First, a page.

'Family Feud' calls to cell phone gamers
Take on competition with mobile game show
(CNN) -- Video games have gone from virtually nothing to virtually real. Along the way, they have become a multibillion-dollar industry. Now, with more than half of Americans carrying cell phones, video games can be attached to your hip.
"Family Feud" is the first interactive game show made for cell phones. It's available through AT&T. Using a Web-enabled phone, players compete head-to-head with other players -- just like the old game show, only the host Richard Dawson isn't yelling "Survey says ...."
Part of the appeal is timing. If you've got 10 spare minutes on your lunch break, you can just pick up your cell phone and play.
But even with this latest advance in cell phone gaming, Marc Saltzman, a consumer technology expert, believes the industry is just evolving beyond the Pong stage.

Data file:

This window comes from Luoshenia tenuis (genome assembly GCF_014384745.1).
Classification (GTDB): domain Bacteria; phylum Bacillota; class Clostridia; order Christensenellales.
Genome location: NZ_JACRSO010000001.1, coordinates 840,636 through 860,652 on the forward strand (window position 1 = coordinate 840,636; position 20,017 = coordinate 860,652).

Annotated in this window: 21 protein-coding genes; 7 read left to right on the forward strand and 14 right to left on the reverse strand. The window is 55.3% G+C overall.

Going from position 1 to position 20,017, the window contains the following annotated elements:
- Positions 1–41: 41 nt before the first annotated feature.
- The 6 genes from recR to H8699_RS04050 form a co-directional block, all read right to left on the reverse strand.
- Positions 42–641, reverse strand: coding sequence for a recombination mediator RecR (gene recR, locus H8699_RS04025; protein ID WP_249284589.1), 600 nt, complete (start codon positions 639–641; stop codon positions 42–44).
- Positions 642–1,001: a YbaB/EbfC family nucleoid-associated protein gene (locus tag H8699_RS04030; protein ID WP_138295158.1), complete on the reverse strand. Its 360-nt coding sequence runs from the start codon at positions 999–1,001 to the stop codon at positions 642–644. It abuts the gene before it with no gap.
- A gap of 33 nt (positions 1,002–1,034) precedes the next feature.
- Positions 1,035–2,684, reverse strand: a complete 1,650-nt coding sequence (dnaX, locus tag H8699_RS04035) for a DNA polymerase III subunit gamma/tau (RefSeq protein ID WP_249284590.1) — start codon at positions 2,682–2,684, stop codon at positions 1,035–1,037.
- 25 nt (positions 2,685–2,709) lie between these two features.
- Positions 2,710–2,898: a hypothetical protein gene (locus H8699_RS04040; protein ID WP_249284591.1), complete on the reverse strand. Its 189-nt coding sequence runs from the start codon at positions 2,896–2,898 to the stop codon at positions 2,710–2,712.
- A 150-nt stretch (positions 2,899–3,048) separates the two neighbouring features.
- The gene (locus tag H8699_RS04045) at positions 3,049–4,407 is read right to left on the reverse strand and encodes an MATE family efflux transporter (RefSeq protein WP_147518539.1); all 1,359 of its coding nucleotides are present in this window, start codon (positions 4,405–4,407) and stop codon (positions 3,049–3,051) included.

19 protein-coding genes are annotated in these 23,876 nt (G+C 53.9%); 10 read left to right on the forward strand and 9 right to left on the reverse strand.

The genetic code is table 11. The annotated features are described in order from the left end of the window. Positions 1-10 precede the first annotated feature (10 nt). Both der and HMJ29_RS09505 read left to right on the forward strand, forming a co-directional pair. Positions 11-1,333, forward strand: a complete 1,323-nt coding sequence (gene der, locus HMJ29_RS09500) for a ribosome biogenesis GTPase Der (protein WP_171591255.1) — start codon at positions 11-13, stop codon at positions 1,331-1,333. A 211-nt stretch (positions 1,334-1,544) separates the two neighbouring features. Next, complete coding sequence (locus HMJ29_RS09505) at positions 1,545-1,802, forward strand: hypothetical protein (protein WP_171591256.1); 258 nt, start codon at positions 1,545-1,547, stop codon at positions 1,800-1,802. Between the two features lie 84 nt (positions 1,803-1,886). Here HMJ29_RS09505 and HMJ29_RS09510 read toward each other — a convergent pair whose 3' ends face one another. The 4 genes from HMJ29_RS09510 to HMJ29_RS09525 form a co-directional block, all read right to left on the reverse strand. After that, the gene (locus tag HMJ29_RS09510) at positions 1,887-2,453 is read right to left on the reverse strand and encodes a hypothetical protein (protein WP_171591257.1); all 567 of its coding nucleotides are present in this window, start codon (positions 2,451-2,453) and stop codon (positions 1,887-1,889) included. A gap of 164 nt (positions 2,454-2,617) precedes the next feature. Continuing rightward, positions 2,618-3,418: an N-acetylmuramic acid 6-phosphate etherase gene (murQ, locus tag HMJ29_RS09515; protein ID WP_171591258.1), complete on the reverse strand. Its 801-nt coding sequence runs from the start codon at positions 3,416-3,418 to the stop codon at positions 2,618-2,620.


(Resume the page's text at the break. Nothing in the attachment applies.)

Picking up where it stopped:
"We're really in the primitive stages of cell phone gaming -- very crude graphics, if any," Saltzman said."Most of the games are still text based ... like 'Trivial Pursuit' or the 'Price is Right.' Very text-based."
"Family Feud" may have advanced cell phone gaming from the level of Pong to maybe Donkey Kong, but game-makers must keep the graphics basic to accommodate the slow connection speeds currently available in the United States. But not for long.
"As color phones start coming into play and new operating systems, like Java and high-speed networks like 3G, these games are going to proliferate and mature," Saltzman said."They're going to get really, really cool."
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